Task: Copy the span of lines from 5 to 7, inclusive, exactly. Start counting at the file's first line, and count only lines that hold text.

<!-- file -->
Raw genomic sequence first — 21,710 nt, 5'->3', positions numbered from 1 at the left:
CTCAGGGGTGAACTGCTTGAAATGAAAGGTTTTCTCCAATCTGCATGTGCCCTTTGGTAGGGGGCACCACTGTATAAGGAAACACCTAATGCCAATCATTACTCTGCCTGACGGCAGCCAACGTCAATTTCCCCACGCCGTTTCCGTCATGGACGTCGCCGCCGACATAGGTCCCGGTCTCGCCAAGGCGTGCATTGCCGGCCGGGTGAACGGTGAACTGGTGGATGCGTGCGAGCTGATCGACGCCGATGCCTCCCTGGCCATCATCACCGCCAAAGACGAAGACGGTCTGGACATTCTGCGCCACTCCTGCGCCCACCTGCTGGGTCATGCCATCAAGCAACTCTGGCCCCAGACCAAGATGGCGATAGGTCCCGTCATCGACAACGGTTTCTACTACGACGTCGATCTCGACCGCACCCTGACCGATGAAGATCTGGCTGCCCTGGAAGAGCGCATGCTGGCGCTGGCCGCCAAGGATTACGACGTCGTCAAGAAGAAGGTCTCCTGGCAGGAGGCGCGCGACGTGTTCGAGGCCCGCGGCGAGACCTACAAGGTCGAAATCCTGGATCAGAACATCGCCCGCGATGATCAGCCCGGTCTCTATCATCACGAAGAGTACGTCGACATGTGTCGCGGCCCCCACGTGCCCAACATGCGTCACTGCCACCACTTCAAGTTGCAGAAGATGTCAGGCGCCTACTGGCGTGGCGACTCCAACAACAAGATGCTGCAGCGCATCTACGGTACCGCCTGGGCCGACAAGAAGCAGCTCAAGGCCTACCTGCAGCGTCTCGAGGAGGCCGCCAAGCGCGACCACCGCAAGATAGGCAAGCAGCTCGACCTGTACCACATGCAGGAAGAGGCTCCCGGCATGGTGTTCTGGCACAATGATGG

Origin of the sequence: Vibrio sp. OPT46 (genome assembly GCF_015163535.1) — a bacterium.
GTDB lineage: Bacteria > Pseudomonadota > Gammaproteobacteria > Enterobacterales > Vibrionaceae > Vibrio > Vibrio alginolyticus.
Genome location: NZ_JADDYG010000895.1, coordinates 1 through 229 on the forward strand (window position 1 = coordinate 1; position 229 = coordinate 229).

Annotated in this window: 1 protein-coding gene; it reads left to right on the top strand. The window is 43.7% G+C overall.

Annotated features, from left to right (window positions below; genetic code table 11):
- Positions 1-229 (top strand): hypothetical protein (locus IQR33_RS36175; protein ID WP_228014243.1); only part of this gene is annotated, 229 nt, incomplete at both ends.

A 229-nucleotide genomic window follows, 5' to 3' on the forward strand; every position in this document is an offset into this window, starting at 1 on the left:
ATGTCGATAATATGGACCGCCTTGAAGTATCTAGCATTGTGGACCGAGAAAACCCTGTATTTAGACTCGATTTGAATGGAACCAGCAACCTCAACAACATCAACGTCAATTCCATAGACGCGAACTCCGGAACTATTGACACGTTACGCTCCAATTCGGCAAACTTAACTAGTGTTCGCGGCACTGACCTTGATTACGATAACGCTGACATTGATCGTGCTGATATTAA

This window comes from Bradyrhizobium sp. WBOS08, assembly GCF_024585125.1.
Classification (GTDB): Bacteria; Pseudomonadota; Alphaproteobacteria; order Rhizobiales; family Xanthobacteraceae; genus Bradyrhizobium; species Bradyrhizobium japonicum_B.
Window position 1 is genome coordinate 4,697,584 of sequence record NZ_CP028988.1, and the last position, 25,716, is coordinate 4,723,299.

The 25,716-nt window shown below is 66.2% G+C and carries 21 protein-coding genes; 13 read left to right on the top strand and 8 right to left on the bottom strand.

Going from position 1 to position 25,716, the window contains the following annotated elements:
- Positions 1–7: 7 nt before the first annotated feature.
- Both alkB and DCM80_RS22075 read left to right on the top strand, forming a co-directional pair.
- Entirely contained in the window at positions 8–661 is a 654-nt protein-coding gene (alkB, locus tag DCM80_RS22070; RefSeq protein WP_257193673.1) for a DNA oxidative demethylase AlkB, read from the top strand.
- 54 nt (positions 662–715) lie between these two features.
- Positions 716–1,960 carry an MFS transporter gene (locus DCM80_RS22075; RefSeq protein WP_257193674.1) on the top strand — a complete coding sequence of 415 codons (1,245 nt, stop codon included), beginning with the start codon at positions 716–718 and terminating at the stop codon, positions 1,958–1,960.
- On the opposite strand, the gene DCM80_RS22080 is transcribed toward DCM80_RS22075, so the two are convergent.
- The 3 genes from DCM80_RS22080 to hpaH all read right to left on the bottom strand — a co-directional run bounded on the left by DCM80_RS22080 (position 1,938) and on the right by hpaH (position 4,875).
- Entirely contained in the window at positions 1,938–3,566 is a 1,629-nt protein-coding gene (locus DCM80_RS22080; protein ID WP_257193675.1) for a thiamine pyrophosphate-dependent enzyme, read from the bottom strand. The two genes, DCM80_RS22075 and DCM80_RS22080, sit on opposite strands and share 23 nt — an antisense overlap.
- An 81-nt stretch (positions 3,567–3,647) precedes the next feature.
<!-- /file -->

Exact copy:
Genome location: NZ_JADDYG010000895.1, coordinates 1 through 229 on the forward strand (window position 1 = coordinate 1; position 229 = coordinate 229).

Annotated in this window: 1 protein-coding gene; it reads left to right on the top strand. The window is 43.7% G+C overall.

Annotated features, from left to right (window positions below; genetic code table 11):